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This is problematic

But here’s the thing: the industry is now addicted to a technology that has major technical and societal downsides. CO2 emissions from training large machine-learning systems are huge, for example. They are too fragile and error-prone to be relied upon in safety-critical applications, such as autonomous vehicles. They incorporate racial, gender and ethnic biases (partly because they have imbibed the biases implicit in the data on which they were trained). And they are irredeemably opaque – in the sense that even their creators are often unable to explain how their machines arrive at classifications or predictions – and therefore don’t meet democratic requirements of accountability. And that’s just for starters.

He’s at least partially right there, AI systems do incorporate the biases of the underlying material. As they have to of course. We desire that they uncover things about reality. Reality is biased. Therefore the AIs have to be biased – in exactly the same way society itself is – in order to be useful at describing reality. The idea of unbiased AIs therefore fails on this particlar point. The entire idea disappears in that puff of logical smoke.

But this: “democratic requirements of accountability”. What in buggery does that mean? Markets don’t meet that standard. Ah, that’s what it does mean in fact. If something is going on that politics cannot control then that thing should not be allowed to go on. Thus that antipathy to markets, eh?

12 thoughts on “This is problematic”

  1. All of this is just about throwing in all the favourite upper normie opinions.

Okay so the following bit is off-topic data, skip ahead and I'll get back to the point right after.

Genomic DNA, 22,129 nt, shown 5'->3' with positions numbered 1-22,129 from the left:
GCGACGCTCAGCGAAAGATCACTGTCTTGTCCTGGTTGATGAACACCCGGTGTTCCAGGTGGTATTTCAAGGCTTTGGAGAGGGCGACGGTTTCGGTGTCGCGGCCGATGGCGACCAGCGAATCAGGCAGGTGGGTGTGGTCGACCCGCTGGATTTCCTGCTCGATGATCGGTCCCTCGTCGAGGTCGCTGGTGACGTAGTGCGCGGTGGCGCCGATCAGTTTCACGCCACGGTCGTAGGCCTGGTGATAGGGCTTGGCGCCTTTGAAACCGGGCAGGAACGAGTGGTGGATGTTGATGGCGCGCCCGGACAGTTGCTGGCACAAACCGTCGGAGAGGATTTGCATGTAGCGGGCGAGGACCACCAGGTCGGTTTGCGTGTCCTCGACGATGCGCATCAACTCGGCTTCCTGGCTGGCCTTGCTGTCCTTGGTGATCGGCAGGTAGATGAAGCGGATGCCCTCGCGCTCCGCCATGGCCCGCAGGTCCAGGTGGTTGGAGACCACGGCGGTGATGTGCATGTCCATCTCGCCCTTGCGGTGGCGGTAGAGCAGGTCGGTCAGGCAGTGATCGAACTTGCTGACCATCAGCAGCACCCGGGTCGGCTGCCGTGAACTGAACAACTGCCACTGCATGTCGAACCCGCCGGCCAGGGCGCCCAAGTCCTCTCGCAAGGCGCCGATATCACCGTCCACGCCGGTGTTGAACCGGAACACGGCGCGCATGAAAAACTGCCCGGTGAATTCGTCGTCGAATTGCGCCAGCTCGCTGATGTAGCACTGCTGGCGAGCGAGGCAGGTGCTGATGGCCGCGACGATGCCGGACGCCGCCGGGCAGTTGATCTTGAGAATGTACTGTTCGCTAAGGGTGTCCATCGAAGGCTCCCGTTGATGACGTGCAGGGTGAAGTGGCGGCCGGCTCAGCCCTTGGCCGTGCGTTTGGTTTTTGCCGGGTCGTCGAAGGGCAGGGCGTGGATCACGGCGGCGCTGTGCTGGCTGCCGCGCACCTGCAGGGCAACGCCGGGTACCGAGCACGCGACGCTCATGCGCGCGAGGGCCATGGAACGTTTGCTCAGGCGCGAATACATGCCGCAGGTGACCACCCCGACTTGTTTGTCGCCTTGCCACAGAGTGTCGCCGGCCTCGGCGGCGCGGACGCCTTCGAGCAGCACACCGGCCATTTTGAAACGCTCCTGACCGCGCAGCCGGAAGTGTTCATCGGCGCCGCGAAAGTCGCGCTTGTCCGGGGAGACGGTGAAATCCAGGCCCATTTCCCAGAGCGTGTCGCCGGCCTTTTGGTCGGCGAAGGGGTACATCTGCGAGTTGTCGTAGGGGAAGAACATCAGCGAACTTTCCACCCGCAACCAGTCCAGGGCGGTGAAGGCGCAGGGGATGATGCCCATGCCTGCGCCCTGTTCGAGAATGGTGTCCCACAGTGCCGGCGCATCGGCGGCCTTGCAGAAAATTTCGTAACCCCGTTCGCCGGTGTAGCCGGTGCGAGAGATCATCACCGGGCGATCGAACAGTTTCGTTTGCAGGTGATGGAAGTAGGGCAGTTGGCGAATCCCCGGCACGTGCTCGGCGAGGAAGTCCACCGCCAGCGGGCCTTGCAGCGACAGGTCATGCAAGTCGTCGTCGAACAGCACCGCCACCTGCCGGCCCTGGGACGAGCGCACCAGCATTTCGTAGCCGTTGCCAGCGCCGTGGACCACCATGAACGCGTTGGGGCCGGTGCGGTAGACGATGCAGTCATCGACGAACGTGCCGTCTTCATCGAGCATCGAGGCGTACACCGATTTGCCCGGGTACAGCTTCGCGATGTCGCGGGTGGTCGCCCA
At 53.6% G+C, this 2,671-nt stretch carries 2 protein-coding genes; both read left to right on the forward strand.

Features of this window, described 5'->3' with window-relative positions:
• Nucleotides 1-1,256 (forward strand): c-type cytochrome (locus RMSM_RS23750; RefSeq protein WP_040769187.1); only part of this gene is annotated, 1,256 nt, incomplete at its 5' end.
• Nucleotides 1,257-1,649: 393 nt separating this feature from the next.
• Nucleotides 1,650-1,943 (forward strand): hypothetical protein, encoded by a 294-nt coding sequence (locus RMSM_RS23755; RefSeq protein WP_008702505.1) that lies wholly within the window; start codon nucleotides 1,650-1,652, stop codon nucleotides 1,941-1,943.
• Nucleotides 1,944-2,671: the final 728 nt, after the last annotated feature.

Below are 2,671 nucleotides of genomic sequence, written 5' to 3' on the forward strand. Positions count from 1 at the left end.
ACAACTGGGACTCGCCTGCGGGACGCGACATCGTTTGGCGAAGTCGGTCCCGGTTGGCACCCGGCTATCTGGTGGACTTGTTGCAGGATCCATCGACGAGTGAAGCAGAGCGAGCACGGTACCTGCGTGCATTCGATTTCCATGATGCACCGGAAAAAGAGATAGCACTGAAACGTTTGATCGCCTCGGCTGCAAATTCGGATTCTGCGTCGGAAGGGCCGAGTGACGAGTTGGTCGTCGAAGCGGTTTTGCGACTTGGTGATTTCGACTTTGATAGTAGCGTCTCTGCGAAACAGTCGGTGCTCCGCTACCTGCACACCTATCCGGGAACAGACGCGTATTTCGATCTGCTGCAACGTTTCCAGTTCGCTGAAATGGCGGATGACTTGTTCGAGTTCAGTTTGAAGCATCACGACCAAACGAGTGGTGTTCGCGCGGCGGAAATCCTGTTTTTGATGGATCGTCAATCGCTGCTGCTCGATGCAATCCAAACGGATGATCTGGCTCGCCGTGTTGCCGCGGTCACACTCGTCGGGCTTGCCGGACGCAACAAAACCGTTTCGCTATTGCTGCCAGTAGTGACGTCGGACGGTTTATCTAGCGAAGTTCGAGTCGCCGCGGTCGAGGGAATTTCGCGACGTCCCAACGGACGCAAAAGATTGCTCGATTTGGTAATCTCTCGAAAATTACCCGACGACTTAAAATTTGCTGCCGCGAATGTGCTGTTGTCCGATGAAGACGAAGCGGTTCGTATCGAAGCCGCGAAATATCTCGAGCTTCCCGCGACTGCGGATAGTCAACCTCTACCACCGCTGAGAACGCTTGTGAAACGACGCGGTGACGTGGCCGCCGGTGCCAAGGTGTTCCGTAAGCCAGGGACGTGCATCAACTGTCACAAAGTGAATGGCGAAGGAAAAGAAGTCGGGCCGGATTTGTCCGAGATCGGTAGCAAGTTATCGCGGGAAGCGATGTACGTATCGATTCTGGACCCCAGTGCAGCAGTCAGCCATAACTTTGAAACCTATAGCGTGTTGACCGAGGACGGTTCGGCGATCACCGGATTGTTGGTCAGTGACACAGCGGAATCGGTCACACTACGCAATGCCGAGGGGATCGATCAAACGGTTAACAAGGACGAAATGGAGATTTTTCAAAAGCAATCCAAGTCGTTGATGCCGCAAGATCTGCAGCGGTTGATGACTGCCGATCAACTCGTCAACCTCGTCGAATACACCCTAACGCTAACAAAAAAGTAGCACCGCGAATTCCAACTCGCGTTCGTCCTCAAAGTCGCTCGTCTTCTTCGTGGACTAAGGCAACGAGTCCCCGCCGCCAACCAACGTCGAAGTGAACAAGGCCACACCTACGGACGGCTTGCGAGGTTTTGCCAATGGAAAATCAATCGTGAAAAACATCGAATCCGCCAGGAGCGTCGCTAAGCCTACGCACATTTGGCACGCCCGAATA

“CO2 emissions from training large machine-learning systems are huge, for example”

    Much less huge than creating and educating grown human beings for 20 years to do the same job.

    “They incorporate racial, gender and ethnic biases (partly because they have imbibed the biases implicit in the data on which they were trained).”

    And this is better than the alternative, which is human beings with their own biases which are often stereotypical and inaccurate. Computers don’t care if you wear a tie, have a knighthood, black skin or big tits when deciding whether to give you a mortgage or not. Why do names get removed from CVs in companies? Because some people are biased against non-white names.

    The alternative to AI is not perfect decision makers but even more biased humans.

  2. “They are too fragile and error-prone to be relied upon in safety-critical applications, such as autonomous vehicles. They incorporate racial, gender and ethnic biases”

    That’s why Teslas ask black drivers when they are going to return it to the real owner, and won’t let women reverse.

  3. …partly because they have imbibed the biases implicit in the data on which they were trained

    Machine intelligence notices patterns that all the Good People know they should ignore. Lol.

  4. Not much of an AI if it isn’t going to associate eg gender, age or foreign names with a risk profile, in whatever way it finds using experience. Which is a big contributor to human bias too.

  5. Same as the facial recognition stuff being racist and biased against darker skin tones, nothing to do with physics at all.